With annual requirements of around one million metric tons, synthetic iron oxide pigments are the largest group of colored inorganic pigments. Their high weathering resistance, resistance to bleaching sunlight, and their warm, natural shades make iron oxide pigments very important raw materials for the coatings industry. Iron oxide red, also known as hematite, forms the most important subgroup. Applications for iron oxide red pigments include the coloring of building materials, plastics, and coatings.

Four processes in particular are used worldwide for the industrial production of iron oxide red pigments. The Laux process oxidizes iron with nitrobenzene. Yellow or black iron oxide pigments are formed in this process. The latter in turn can be converted to particularly high-quality red pigments through a calcination stage. Aniline is formed as a by-product of the iron oxide pigments and must be completely removed from the process wastewater. In addition to phase separations, this also requires effective biological cleaning to remove residual quantities efficiently and reliably. In the downstream calcination process necessary for producing iron oxide red pigments, small quantities of sulfur oxides are released and these need to be removed from the waste gas stream through a cleaning process. Starting with black iron oxide, also known as magnetite, an oxidation process takes place at temperatures of ~800 °C. Due to the exothermic oxidation reaction from magnetite to hematite, only very little energy in the form of heat is introduced in this step. Even when viewed overall, the Laux process (Figure 1) requires a particularly small amount of energy compared to all other iron oxide red processes due to the powerful oxidation effect of nitrobenzene and the release of reaction heat that can be used in the process.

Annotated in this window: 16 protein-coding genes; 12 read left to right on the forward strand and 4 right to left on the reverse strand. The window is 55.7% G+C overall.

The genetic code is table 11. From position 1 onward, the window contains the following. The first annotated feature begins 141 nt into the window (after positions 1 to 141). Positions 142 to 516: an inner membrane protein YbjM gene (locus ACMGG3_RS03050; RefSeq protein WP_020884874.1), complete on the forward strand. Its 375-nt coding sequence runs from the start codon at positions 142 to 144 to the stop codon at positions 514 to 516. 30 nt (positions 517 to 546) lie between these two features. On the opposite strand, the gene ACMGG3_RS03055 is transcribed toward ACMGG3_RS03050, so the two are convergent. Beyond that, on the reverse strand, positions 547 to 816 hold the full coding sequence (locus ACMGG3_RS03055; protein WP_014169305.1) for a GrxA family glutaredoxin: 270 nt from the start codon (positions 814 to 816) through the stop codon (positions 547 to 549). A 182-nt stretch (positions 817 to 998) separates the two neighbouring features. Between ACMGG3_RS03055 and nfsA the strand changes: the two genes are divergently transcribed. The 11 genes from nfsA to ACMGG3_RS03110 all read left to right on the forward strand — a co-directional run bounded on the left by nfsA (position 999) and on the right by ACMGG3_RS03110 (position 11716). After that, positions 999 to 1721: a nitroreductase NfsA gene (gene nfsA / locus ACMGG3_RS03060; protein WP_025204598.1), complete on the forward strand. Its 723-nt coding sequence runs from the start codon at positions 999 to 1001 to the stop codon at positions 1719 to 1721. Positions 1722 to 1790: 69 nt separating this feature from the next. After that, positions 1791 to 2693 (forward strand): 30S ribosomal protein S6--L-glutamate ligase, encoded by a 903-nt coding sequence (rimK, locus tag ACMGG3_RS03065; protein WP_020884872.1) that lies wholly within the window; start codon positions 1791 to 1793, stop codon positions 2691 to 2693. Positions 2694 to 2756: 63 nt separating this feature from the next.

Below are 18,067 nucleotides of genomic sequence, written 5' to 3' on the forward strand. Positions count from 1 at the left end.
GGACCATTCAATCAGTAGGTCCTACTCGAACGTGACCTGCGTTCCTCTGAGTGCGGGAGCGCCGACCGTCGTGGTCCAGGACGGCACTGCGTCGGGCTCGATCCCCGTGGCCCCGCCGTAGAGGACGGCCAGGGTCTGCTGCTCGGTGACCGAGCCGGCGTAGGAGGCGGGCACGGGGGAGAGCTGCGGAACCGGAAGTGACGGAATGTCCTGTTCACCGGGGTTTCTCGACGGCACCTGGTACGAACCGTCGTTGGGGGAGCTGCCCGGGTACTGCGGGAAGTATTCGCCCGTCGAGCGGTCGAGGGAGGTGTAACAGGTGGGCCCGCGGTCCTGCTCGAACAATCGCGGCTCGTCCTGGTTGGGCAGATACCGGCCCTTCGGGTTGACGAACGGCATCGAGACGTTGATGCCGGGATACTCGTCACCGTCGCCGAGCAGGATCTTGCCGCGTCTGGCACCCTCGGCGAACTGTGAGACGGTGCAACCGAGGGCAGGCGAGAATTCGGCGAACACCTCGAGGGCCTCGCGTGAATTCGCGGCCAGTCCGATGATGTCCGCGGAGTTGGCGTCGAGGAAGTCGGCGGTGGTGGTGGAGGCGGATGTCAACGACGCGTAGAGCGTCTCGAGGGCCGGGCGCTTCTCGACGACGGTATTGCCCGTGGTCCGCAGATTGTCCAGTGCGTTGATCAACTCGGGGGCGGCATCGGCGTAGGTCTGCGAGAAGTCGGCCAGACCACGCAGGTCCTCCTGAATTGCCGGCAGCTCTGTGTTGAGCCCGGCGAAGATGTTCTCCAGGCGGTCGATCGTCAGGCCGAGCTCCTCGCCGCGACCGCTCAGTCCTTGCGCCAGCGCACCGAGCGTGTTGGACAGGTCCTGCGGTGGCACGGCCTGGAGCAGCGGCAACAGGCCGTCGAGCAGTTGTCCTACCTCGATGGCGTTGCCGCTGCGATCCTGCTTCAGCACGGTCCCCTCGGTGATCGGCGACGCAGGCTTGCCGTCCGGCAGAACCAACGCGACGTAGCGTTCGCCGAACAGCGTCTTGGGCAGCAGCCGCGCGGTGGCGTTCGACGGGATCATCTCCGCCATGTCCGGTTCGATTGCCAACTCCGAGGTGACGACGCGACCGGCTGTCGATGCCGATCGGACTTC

The copperas process involves direct roasting of iron sulfate at high temperatures with stoichiometric quantities of sulfur oxides being separated off (Figure 2). These oxides are extremely problematic by-products, as their corrosiveness and toxicity require intensive – and suitably complex – waste gas cleaning. The iron oxide pigments formed during the roasting process still contain various soluble metal sulfates that need to be removed subsequently in an aqueous washing process before the pigment can be dried again. The wastewater contains iron(II) sulfate that has not been converted, together with other soluble heavy metal sulfates, and requires very complex cleaning or needs to be disposed of.

The precipitation process begins from iron(II) sulfate (Figure 3) or chloride, with aqueous precipitation being performed under oxidative conditions using a lye such as a sodium hydroxide solution. Suitable iron oxide seeds are also added to ensure uniform pigment development. Given the high temperature required for the precipitation reaction, this process is particularly energy-intensive compared to the other processes and also requires immense volumes of water. The stoichiometric reaction produces particularly large quantities of salt (e.g., sodium sulfate) in the wastewater. An energy-intensive water evaporation stage is required to remove this salt from the water.

Using scrap iron, hematite seeds, ferrous nitrate and aeration, the Penniman red process is used to produce particularly yellowish red pigments. A reaction diagram is shown in Figure 4. One problem with this process, however, is the formation of toxic and environmentally harmful nitrogen oxides and wastewater containing dissolved ammonium nitrate.


All four processes for producing iron oxide red pigments pose specific challenges when it comes to achieving sustainable, resource-friendly production. Various aspects need to be factored in, such as the specific energy and water requirements, and the treatment of waste gases and wastewater. What’s more, all the processes described have their strengths and weaknesses regarding the target color space. While the Laux process, for example, is highly suitable for producing high-quality medium and dark red pigments (Bayferrox® 120 or Bayferrox® 180), it exhibits weaknesses when used for manufacturing particularly yellowish red pigments. The Penniman red process in particular has exceptional strengths in this color space, however.